Dynamic standing as back training
- Shift your weight from one leg to the other.
- If possible, lean in.
- Support your arms and so relieve your back for a short time.
- Slowly turn your head from right to left, stretching your neck by tilting your head slightly towards your chest.
- Place your feet about hip-width apart.
- The knees are loose and slightly bent.
- The hips are erect. (That means: the pelvis and navel are approximated.)
- The stomach is in slight tension.
- Your shoulder girdle is erect, the shoulder blades pull towards each other and downwards.
- Your cervical spine is straight with your chin slightly closer to your chest.
Loungers – tips for a healthy and restful sleep
Do you know that? When you wake up in the morning feel exhausted and your back rebels the first time you try to get out of bed? You can also do something for your back health while you sleep. The hardness of your mattress and the height of the pillow are decisive. There is a large selection of different degrees of hardness in combination with different lying areas. In order to find the right sleeping equipment, you should consider your preferred sleeping position in addition to your height and weight:
- Back sleepers choose a point-elastic and rather firm pad. If you are lying on your back, you should avoid “sinking into” the mattress too much, because then malpositions (such as hyperlordosis – the hollow back) can become worse. The pillow should lie flat – so your neck muscles can relax when you are lying down.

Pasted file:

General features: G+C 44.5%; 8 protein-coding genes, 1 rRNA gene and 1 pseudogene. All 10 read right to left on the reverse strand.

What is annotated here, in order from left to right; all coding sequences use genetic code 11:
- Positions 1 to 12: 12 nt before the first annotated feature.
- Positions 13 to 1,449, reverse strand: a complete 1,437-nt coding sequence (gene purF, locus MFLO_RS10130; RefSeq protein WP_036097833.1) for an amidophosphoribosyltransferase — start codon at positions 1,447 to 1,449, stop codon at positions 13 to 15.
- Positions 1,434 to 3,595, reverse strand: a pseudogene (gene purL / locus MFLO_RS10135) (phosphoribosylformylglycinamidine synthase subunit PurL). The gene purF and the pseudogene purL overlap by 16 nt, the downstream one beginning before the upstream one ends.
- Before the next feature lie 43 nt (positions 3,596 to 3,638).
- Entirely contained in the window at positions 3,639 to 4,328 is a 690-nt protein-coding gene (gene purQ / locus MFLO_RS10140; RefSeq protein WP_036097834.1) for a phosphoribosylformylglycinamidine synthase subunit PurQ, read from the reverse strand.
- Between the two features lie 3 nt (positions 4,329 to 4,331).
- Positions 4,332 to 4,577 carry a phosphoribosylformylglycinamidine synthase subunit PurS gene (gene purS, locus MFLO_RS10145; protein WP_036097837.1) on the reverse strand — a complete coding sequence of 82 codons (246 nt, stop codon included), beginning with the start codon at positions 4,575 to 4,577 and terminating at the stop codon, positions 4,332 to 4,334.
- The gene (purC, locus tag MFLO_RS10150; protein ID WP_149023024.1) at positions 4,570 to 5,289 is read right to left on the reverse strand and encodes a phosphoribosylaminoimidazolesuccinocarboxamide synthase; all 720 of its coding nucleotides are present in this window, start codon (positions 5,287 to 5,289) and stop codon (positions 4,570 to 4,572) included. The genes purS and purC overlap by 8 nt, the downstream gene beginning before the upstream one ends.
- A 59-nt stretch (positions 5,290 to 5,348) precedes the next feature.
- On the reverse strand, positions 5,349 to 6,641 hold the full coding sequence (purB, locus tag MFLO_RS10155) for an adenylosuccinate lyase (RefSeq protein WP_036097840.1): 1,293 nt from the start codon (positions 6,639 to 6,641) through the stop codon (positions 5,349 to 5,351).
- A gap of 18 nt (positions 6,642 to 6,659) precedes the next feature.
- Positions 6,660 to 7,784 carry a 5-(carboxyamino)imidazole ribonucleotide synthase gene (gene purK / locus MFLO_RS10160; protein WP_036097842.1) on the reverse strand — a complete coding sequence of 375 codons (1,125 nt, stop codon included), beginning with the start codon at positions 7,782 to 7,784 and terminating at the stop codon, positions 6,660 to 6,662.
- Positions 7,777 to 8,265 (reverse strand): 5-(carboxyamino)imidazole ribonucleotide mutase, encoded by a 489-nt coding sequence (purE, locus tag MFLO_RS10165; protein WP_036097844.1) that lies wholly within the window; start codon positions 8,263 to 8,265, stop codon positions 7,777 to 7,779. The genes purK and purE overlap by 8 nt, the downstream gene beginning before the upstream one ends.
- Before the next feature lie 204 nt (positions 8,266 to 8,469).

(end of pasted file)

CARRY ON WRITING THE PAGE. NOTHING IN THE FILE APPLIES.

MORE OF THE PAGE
- As a side sleeper, you should ensure that the shoulder girdle and pelvis can sink deep enough into the surface to support the physiological position of the back during sleep (the top point of the cervical spine and the end point of the spine then form a straight line). If the pressure in this area is too high, tension can quickly set in here. If you sleep on the side, the pillow can be a little higher – because then the natural position of your head is supported when lying down.
- Your body weight is decisive when choosing the mattress: If you are lighter, you should bed on a softer mattress; if you have a strong body, it makes sense to choose a somewhat firmer mattress.
This short exercise is used to feel your back resting on the mat.
- Lie on your back and bend your legs; grab or hug your knees with your arms.
- What contact points do you perceive on the pad? Are there any pressure points?
- In the next step you can rock your back gently back and forth on the mat (please: controlled and lightly). Here, too, ask yourself: How do you feel, where is your back resting, where is there contact – or pressure points?
- Finally, place both feet on the floor with your knees bent. Your lower back should now lie relaxed on the mat – feel how you feel in your back.
There is a lot you can do in everyday life to keep your back pain-free – make sure you have enough variety in your movements and try out for yourself which exercises and positions are good for your back.